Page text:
hatchway 22 into storage space 24.
In order to protect the non-bulk cargo while the bulk 60 ment within said hatchway so that there is no communi
cation between the hatchway and the storage space
cargo is being loaded and unloaded from the vessel, the
located above the tween deck engaged by said skirt.
hatchways 20 and 22 are selectively provided with an
2. A hatchway chute according to claim 1 including
elongated tubular element or chute, indicated generally
a flap secured to said tubular element interiorly and
at 28, which is complemental to the cross-section of the
hatchway and co-extensive with the effective length 65 peripherally thereof and located intermediate the ends
thereof, and tail rope means connected to said flap and
thereof. The chute is formed with opposed pairs of side
extendable to the upper end of said tubular element,
walls 30 and 32. The upper end of the chute is pro
whereby the lower end of said tubular element may be
vided with a peripheral hem 34, a plurality of grommets
raised or lowered relative to the upper end thereof to
36 therein to which tail ropes 38 may be connected,
corner-disposed rope eyes 40, and tail ropes 42 extend 70 dispose said skirt for engagement with a selected one
of a pair of tween decks.
ing from said rope eyes. By means of the tail ropes 38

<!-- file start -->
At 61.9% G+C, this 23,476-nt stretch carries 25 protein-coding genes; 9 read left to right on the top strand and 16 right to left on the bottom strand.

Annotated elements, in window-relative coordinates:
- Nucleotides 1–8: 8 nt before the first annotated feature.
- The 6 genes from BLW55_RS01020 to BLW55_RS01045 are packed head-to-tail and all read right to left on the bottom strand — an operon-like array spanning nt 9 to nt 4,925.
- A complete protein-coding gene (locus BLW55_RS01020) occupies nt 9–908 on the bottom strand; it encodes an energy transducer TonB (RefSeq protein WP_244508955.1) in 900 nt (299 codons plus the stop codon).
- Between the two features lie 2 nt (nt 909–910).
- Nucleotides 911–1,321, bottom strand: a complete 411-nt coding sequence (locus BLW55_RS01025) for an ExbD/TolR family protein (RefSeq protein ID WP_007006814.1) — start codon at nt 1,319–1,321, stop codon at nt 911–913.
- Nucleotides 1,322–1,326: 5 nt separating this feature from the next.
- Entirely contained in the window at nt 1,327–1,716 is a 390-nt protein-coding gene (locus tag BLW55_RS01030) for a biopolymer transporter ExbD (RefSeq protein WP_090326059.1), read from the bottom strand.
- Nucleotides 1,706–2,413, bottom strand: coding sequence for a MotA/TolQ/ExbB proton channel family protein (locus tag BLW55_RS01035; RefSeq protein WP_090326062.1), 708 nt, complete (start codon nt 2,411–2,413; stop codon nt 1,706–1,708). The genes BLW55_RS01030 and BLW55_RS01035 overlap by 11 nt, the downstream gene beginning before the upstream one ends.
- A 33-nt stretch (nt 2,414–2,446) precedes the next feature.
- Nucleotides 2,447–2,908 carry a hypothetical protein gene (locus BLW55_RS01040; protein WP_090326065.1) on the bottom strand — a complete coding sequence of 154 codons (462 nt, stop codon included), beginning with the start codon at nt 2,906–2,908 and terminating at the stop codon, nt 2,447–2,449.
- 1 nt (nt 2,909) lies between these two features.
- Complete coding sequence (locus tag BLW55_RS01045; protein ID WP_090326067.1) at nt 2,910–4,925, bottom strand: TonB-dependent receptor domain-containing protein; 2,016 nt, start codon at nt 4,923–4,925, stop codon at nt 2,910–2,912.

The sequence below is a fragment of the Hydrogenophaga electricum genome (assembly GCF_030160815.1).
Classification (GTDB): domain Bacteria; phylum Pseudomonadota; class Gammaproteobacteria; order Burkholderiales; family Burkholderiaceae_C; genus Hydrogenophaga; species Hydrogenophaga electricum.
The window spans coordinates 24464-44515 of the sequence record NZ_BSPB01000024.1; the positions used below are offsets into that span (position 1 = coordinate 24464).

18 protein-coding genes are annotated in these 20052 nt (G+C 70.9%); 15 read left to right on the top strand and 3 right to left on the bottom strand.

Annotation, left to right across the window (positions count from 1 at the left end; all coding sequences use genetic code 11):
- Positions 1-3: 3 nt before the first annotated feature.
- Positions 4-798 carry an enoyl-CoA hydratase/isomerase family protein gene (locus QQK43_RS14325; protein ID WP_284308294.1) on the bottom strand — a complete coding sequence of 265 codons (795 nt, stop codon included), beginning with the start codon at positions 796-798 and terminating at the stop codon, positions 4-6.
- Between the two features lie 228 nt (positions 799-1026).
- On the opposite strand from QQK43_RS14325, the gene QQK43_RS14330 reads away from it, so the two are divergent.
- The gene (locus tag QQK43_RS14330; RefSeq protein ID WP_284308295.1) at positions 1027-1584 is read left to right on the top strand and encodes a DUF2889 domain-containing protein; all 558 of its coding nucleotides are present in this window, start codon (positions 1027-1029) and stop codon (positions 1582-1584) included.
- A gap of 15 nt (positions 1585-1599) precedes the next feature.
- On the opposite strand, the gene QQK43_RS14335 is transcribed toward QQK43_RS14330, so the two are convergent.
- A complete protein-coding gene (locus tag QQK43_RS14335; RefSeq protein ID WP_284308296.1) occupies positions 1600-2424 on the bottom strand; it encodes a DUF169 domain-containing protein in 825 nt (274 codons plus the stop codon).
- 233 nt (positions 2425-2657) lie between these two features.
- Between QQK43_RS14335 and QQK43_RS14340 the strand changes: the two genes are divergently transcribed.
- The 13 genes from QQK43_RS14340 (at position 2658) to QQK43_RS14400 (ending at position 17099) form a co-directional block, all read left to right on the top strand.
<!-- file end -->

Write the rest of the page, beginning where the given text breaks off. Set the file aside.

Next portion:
3. A hatchway chute according to claim 2 including
and 42 the chute 28 is secured in place at the weather
means for releasably connecting said skirt to a tween
4. A hatchway chute for a cargo carrying vessel
adapted to seal olf a hatchway from tween deck storage
space comprising a non-rigid elongated tubular element
having upper and lower ends adapted to occupy said
hatchway and de?ne therein a laterally enclosed passage
way for the transmission therethrough of bulk cargo,
means connected to said tubular element adjacent the
upper end thereof for securing said element to said vessel 10
in depending relation within said hatchway, and non
rigid means attached to said tubular element and adapted
to peripherally interconnect the exterior of said tubular
element with a tween deck of said vessel to prevent the
passage of dust from said bulk cargo up said hatchway 15
exteriorly of said tubular element into the tween deck
storage space disposed above said tween deck.
5. A hatchway chute according to claim 4 including
means secured to said tubular element intermediate the
ends and interiorly thereof, said means being extendable
to the upper end of said tubular element, whereby the
lower end of said element may be raised or lowered
relative to the upper end thereof to enable said second
means to interconnect said tubular element with a
selected one of a plurality of tween decks.
References Cited in the ?le of this patent
Fuchs ________________ __ Oct. 1, 1878
White _______________ __ June 9, 1914
Pyleck ______________ __ Dec. 23, 1924